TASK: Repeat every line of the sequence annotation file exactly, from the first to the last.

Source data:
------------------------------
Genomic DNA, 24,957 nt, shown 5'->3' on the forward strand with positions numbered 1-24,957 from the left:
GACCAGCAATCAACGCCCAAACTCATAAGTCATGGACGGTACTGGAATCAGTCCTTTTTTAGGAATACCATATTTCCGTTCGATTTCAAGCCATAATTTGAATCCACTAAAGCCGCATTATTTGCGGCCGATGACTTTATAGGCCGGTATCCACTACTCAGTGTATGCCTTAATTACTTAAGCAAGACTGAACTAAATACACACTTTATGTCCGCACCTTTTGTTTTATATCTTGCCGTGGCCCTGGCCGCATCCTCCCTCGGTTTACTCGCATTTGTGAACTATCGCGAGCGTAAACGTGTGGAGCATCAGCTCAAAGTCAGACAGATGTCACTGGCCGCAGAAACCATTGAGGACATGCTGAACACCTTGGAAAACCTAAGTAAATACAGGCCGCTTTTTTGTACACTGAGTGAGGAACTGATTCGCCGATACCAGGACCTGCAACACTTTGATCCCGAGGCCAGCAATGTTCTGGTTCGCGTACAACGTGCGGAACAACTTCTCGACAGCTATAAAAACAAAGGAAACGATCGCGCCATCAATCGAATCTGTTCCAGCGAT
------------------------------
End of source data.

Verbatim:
Genomic DNA, 24,957 nt, shown 5'->3' on the forward strand with positions numbered 1-24,957 from the left:
GACCAGCAATCAACGCCCAAACTCATAAGTCATGGACGGTACTGGAATCAGTCCTTTTTTAGGAATACCATATTTCCGTTCGATTTCAAGCCATAATTTGAATCCACTAAAGCCGCATTATTTGCGGCCGATGACTTTATAGGCCGGTATCCACTACTCAGTGTATGCCTTAATTACTTAAGCAAGACTGAACTAAATACACACTTTATGTCCGCACCTTTTGTTTTATATCTTGCCGTGGCCCTGGCCGCATCCTCCCTCGGTTTACTCGCATTTGTGAACTATCGCGAGCGTAAACGTGTGGAGCATCAGCTCAAAGTCAGACAGATGTCACTGGCCGCAGAAACCATTGAGGACATGCTGAACACCTTGGAAAACCTAAGTAAATACAGGCCGCTTTTTTGTACACTGAGTGAGGAACTGATTCGCCGATACCAGGACCTGCAACACTTTGATCCCGAGGCCAGCAATGTTCTGGTTCGCGTACAACGTGCGGAACAACTTCTCGACAGCTATAAAAACAAAGGAAACGATCGCGCCATCAATCGAATCTGTTCCAGCGAT